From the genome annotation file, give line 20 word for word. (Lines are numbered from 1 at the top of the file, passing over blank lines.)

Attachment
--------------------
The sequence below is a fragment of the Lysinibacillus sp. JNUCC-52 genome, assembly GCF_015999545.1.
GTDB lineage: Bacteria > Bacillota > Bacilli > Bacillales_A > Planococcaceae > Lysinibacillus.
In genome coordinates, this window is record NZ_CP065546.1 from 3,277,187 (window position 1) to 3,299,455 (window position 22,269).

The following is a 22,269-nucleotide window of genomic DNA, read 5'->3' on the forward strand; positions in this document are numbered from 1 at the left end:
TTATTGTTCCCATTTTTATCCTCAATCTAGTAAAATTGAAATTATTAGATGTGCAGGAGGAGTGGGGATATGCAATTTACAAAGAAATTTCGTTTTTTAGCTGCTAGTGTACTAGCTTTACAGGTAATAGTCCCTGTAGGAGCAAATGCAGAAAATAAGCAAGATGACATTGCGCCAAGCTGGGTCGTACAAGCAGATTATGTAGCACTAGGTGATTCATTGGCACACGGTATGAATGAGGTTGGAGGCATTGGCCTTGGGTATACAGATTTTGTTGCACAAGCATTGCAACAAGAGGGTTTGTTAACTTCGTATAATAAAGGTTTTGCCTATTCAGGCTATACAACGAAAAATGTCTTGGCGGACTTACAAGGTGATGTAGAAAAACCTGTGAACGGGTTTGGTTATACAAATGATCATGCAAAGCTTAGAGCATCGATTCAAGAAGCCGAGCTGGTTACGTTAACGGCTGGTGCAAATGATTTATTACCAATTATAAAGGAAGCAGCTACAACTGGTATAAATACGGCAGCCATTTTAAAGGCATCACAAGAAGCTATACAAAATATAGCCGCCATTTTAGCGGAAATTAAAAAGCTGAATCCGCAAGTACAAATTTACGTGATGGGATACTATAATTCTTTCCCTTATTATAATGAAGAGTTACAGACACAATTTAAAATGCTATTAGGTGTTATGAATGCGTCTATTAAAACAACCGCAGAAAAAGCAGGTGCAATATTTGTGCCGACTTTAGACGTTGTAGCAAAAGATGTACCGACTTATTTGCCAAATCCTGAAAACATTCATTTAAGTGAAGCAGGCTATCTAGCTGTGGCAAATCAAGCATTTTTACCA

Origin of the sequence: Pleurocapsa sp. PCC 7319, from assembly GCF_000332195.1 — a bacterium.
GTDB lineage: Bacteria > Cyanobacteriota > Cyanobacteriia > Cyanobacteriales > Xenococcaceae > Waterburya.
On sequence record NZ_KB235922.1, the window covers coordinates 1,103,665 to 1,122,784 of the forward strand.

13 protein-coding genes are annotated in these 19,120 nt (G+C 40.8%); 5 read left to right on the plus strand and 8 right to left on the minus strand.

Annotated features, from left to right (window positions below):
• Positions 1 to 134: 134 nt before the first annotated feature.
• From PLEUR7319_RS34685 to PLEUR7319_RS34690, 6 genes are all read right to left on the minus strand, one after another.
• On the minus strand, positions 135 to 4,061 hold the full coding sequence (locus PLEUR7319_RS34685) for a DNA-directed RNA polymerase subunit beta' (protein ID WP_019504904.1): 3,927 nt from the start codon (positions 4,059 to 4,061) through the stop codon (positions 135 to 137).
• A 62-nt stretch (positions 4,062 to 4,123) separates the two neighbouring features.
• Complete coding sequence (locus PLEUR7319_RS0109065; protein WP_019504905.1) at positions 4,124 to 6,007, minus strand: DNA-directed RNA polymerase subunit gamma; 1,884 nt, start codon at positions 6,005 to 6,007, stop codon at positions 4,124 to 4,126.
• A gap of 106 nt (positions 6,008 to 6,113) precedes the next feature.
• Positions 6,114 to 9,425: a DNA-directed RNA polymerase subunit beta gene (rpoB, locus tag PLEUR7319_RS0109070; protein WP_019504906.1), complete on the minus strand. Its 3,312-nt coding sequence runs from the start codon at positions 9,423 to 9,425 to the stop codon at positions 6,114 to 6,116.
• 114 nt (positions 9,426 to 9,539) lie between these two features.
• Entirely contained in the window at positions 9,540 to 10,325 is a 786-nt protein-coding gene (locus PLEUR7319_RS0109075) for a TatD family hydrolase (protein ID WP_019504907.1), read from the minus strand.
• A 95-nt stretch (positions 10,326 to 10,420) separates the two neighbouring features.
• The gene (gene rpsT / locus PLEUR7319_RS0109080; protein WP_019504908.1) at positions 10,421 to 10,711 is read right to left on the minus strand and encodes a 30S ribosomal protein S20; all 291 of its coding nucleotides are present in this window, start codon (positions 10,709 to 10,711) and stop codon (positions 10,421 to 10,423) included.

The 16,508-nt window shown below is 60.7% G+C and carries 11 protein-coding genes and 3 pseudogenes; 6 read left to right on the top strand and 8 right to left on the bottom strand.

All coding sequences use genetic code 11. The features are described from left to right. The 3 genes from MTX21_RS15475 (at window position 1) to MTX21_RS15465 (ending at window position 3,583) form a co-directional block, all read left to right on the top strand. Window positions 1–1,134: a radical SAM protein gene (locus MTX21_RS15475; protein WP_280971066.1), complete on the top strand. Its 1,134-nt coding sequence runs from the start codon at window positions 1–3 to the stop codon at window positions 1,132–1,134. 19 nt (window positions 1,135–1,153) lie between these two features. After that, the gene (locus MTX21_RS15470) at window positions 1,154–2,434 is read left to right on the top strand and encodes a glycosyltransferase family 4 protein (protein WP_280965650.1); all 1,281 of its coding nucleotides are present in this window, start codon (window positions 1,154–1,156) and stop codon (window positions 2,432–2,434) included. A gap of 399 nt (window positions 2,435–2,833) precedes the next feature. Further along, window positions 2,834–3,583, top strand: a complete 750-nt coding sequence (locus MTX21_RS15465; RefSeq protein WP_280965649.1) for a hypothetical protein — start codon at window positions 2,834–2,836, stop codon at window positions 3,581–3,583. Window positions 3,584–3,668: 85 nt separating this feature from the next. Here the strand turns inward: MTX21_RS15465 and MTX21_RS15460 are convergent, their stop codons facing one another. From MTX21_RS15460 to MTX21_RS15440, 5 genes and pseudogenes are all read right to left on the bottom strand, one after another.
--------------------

• A 95-nt stretch (positions 10,326 to 10,420) separates the two neighbouring features.